A Bucket hallmark is the focus on the friendly competition and fun socializing on shore. The “Spirit of the Bucket” is unique and time-honored with a storied 26 year history. The nightly parties begin at the Newport Shipyard with a welcoming party that honors The ALLY Foundation www.allyfoundation.org/

To celebrate the 25th Anniversary of the Bucket Regattas the Bucket committee commissioned a beautiful coffee table book highlighting the Regattas’ evolution. The Bucket Book is spectacularly illustrated with dynamic photography photos of the various regattas in Nantucket, Newport and St Barths taken over the years. Included also are memories and anecdotes from those involved – organizers, sponsors, owners, guests, crew, and spectators. For more information and to place your order bucketregattas.com/25thbook.html

MITseaAH at 2009 Newport Bucket start by George Bekris

MITseaAH at 2009 Newport Bucket start by George Bekris

ENTRIES for 2012

Les Gazelles des Mers

Yachts (6)

Type

Builder

Designer

LOA

Hanuman Sloop Royal Huisman Dykstra & Partners 138 ft
Indio Sloop Wally Frers 102 ft
Lady B Sloop Vitters Shipyard Dubois 148 ft
P2 Sloop Perini Navi Briand 125 ft
Rambler Sloop McConaghy Reichel-Pugh 100 ft
Rebecca Ketch Pendennis Shipyard Frers 138 ft

Les Mademoiselles des Mers

Yachts(6)

Type

Builder

Designer

LOA

Fearless Sloop Alden Hellenberg 72 ft
MITseaAH Sloop Pendennis Shipyard Pedrick 156 ft
Sejaa Sloop Chantier Naval Judel & Vrolijk 83 ft
Sorcerer II Sloop Cookson Frers 95 ft
Timoneer Ketch Vitters Shipyard Dubois 144 ft
Wild Horses Sloop Brooklin Boatyard White 76 ft

Les Grandes Dames des Mers

Yachts (5)

Type

Builder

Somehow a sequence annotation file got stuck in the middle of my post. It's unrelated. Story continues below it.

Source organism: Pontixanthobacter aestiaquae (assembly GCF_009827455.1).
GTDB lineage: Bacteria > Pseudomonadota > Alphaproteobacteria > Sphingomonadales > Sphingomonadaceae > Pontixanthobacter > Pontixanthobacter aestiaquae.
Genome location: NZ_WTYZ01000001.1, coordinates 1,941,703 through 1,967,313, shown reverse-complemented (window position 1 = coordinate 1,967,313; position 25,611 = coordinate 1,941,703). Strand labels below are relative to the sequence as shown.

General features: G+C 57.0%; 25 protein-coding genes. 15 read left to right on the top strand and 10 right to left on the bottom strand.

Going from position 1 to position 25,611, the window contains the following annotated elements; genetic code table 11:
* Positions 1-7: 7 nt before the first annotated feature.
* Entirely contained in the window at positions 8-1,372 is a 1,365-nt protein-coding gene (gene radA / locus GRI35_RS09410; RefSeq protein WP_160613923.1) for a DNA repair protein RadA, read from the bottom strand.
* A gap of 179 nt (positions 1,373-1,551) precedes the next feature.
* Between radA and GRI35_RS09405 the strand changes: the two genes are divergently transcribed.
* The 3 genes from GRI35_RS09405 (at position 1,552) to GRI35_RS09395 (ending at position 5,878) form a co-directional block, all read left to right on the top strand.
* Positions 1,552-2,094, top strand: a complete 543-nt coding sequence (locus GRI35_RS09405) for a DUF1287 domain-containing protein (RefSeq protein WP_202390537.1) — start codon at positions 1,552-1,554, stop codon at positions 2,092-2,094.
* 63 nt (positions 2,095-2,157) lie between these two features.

Designer

LOA

Altair Sloop Derecktor S&S 96 ft
Bolero Sloop Nevins S&S 74ft
BooToo Sloop Pendennis Shipyard Holland 89 ft
Keewaydin Ketch Palmer Johnson Yachts John G. Alden 108 ft
Tenacious Sloop Trident Shipwork Ted Hood Design 115 ft
This Is Us Crew  at award ceremony  (Photo by Billy Black)

This Is Us Crew at award ceremony (Photo by Billy Black)

By Norma Trease

As The Bard said “parting is such sweet sorrow”, and that is exactly the way everyone feels at the end of another fantastic edition of the Saint Barths Bucket. With every hug, every single-double-triple goodbye kiss, every sincere “I love you” a piece of your heart leaves with each friend and sailing companion who departs for their home ports by plane, ferry – or indeed by yacht. Yet we all know that in this world, we will all meet again, whether in another country, surely another regatta, boat show, wedding, or quay encounter in another port town. ‘Tis the nature of our biz! The upshot is that we carry with us, one and all, amazing memories of another Bucket, bigger and better than ever.

Michael Bradfield, owner of the superb Dubois-designed, Royal Huisman built Twizzle, summed it up as well as I ever could. “What a superb and exciting Bucket Regatta. The sailing was varied and challenging and brilliantly planned. The four categories were spot on and the exciting and tight finishes were a testament to the superb rating by Jim Teeters. Peter Craig as PRO and the team did a superb job of promoting a rich and varied regatta with a strong emphasis on safety and good nature. It was a privilege being able to take part.”

 

With forty seven yachts of this value and calibre, all competing for prizes, glory and bragging rights, racing can sometimes get a little hairy. Yet with the intense professionalism of both permanent and racing crews, once again, Bucket racing in Saint Barths remained safe, and with other than a few protest-enducing close calls, and some gear failure, everything turned out well in the end. However, there were some incidents of the yacht air-kiss variety.